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New York pressures more ISPs into child pornography crackdown

Usenet vivisected by AT&T, AOL

Bowing to continued pressure from the New York Attorney General, two more big-name American ISPs have shut down access to dozens of Usenet newsgroups that contain child pornography - and many more that don't.

Yesterday, New York AG Andrew Cuomo announced that AT&T and AOL had agreed to eliminate access to 88 newsgroups where state investigations have turned up nearly 11,000 "sexually lewd photos featuring prepubescent children". In some cases, the AG's office said, these are photos of "children being raped and sexual activity involving animals".

This follows similar promises from Time Warner Cable, Sprint, and Verizon. All five of these mega-ISPs have also agreed to rid their web servers of child pornography, as identified by the National Center for Missing & Exploited Children (NCMEC).

And some have gone even further. Like Time Warner, AT&T and AOL decided to extend its Usenet crackdowns well beyond the 88 groups flagged by the AG.

AT&T will eliminate direct access to all binary newsgroups - i.e. all groups that serve up full-blown data files. "We’ll no longer include alt.binary newsgroups [as part of its broadband package] because of the prevalence of child pornography in that particular newsgroup hierarchy and the difficulty in ensuring that no child porn reappears in those newsgroups," AT&T spokesman Marty Richter told us.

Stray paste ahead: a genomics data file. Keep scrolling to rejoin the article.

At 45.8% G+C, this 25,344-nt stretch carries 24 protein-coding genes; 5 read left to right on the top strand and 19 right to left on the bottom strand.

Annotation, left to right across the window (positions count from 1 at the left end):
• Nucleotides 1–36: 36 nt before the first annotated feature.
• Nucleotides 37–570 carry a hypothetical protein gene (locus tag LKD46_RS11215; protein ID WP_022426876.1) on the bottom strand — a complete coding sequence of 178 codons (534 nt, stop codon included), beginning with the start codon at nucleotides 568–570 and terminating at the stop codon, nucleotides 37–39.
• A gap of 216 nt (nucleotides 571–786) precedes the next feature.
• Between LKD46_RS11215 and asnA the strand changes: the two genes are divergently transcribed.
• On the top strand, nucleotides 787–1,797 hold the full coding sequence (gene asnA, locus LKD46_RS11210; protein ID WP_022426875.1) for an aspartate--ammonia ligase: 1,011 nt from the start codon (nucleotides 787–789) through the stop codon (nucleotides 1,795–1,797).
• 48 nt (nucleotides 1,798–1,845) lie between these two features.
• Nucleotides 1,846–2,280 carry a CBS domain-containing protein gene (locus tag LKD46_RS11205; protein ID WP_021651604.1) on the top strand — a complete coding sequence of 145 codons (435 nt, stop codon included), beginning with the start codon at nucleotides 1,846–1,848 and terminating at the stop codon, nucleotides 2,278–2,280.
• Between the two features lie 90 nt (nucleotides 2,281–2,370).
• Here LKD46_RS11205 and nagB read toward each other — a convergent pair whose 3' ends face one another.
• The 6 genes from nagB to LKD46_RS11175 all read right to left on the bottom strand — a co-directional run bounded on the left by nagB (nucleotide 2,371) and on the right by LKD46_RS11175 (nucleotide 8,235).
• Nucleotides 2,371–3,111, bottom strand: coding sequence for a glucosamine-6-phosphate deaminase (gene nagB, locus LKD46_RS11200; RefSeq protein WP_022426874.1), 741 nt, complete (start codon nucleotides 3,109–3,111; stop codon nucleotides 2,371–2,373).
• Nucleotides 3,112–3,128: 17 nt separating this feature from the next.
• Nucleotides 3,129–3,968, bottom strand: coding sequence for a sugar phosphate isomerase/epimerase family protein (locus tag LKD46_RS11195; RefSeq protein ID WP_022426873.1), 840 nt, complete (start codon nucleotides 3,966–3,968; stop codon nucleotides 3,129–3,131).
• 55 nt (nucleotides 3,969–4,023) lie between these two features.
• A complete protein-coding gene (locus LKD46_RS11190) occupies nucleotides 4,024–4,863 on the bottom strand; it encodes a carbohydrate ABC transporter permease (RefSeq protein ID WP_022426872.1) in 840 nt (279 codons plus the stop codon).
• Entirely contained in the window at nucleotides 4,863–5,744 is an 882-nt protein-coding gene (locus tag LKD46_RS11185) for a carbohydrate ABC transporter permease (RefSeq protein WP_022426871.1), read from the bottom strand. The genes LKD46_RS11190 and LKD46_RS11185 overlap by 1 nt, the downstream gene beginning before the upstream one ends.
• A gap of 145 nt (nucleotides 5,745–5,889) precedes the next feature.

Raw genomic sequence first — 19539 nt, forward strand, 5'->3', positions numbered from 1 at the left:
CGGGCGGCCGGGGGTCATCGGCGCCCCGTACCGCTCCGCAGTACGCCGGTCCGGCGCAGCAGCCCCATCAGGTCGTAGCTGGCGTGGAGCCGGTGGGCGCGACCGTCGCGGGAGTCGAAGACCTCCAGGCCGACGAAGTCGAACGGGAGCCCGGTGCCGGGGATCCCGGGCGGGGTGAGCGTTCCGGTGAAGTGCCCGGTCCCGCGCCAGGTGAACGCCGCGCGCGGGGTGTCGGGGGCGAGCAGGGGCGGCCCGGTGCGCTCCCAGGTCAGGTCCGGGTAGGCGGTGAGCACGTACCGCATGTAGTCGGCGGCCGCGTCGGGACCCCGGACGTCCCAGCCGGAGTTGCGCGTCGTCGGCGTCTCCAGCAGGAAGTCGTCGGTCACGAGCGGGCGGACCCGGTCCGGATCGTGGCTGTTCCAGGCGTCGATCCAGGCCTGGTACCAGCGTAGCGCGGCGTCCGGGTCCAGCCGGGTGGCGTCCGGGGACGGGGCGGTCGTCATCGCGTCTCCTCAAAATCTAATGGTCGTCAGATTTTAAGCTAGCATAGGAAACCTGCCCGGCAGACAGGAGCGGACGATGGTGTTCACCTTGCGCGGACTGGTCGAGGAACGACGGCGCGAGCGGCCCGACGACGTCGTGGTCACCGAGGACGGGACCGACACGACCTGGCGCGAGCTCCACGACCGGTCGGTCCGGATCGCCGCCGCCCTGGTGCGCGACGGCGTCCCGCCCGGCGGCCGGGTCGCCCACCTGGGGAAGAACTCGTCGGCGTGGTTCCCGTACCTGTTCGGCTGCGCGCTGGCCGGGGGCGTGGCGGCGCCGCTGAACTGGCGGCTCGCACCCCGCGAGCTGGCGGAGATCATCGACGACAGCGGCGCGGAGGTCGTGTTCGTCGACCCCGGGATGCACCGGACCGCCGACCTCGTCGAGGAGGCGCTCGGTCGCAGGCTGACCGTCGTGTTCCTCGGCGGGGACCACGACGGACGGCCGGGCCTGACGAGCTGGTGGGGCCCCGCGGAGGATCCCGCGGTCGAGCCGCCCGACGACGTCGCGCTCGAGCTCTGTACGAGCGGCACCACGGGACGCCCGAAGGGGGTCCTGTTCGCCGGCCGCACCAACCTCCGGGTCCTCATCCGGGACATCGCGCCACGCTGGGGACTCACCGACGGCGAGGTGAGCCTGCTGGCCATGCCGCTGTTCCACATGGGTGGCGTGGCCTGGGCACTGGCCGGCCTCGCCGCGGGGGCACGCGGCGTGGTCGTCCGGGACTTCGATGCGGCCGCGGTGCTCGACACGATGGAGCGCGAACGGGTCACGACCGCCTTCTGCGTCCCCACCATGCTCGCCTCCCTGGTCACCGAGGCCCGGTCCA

Richter points out, however, that AT&T customers will still have access to binary newsgroups through third-party providers unaffiliated with AT&T.

Meanwhile, AOL tells the The Associated Press it will block access to every newsgroup there is. We asked for confirmation, but the company has yet to respond. It should be noted, however, that the company hasn't offered official access to newsgroups since 2005.

Yes, US lawmakers and ISPs must work to eliminate online child pornography. According to the Internet Watch Foundation, an organization that fights the good fight in the UK, nearly 80 per cent of the world's commercial child pornography is hosted on US servers.

But blocking access to large swathes of Usenet is hardly the right way to go. The pornography will only turn up elsewhere. And these ISPs - strong-armed by the New York AG - are bagging tens of thousands of newsgroups that contain nothing but perfectly legal content. [Battling Usenet? Wot? Is this 1989? - Ed]

Last month, Time Warner, Sprint, and Verizon contributed a good $1.1m to the AG's office for ongoing child pornography investigations. But it seems AT&T and AOL have gotten off the hook without a cash payment. ®

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